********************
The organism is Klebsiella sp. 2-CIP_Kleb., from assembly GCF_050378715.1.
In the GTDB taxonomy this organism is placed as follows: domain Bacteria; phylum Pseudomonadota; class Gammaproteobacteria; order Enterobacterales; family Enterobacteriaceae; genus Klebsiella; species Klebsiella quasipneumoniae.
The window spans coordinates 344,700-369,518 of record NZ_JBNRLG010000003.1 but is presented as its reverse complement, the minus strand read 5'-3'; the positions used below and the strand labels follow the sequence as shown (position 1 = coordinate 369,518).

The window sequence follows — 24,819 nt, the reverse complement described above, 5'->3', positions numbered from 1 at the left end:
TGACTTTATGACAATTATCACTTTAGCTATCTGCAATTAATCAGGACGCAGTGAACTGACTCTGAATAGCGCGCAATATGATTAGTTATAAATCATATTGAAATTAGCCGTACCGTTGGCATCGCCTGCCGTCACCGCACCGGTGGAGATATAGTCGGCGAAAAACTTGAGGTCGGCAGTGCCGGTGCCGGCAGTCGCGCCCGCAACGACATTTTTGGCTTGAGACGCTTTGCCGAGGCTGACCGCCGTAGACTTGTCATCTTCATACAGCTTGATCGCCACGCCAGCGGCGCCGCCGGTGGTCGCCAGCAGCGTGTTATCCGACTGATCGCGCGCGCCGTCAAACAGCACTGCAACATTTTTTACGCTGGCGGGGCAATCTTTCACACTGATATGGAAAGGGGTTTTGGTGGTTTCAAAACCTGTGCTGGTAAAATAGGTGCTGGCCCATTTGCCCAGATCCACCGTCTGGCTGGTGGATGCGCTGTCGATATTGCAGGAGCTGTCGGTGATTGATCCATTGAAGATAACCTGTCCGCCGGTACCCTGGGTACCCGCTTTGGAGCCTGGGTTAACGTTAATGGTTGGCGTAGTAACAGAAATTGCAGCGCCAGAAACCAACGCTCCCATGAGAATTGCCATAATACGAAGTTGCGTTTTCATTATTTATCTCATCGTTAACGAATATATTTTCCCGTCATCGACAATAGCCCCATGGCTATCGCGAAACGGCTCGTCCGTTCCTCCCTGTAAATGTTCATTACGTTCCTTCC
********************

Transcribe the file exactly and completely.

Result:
The organism is Klebsiella sp. 2-CIP_Kleb., from assembly GCF_050378715.1.
In the GTDB taxonomy this organism is placed as follows: domain Bacteria; phylum Pseudomonadota; class Gammaproteobacteria; order Enterobacterales; family Enterobacteriaceae; genus Klebsiella; species Klebsiella quasipneumoniae.
The window spans coordinates 344,700-369,518 of record NZ_JBNRLG010000003.1 but is presented as its reverse complement, the minus strand read 5'-3'; the positions used below and the strand labels follow the sequence as shown (position 1 = coordinate 369,518).

The window sequence follows — 24,819 nt, the reverse complement described above, 5'->3', positions numbered from 1 at the left end:
TGACTTTATGACAATTATCACTTTAGCTATCTGCAATTAATCAGGACGCAGTGAACTGACTCTGAATAGCGCGCAATATGATTAGTTATAAATCATATTGAAATTAGCCGTACCGTTGGCATCGCCTGCCGTCACCGCACCGGTGGAGATATAGTCGGCGAAAAACTTGAGGTCGGCAGTGCCGGTGCCGGCAGTCGCGCCCGCAACGACATTTTTGGCTTGAGACGCTTTGCCGAGGCTGACCGCCGTAGACTTGTCATCTTCATACAGCTTGATCGCCACGCCAGCGGCGCCGCCGGTGGTCGCCAGCAGCGTGTTATCCGACTGATCGCGCGCGCCGTCAAACAGCACTGCAACATTTTTTACGCTGGCGGGGCAATCTTTCACACTGATATGGAAAGGGGTTTTGGTGGTTTCAAAACCTGTGCTGGTAAAATAGGTGCTGGCCCATTTGCCCAGATCCACCGTCTGGCTGGTGGATGCGCTGTCGATATTGCAGGAGCTGTCGGTGATTGATCCATTGAAGATAACCTGTCCGCCGGTACCCTGGGTACCCGCTTTGGAGCCTGGGTTAACGTTAATGGTTGGCGTAGTAACAGAAATTGCAGCGCCAGAAACCAACGCTCCCATGAGAATTGCCATAATACGAAGTTGCGTTTTCATTATTTATCTCATCGTTAACGAATATATTTTCCCGTCATCGACAATAGCCCCATGGCTATCGCGAAACGGCTCGTCCGTTCCTCCCTGTAAATGTTCATTACGTTCCTTCC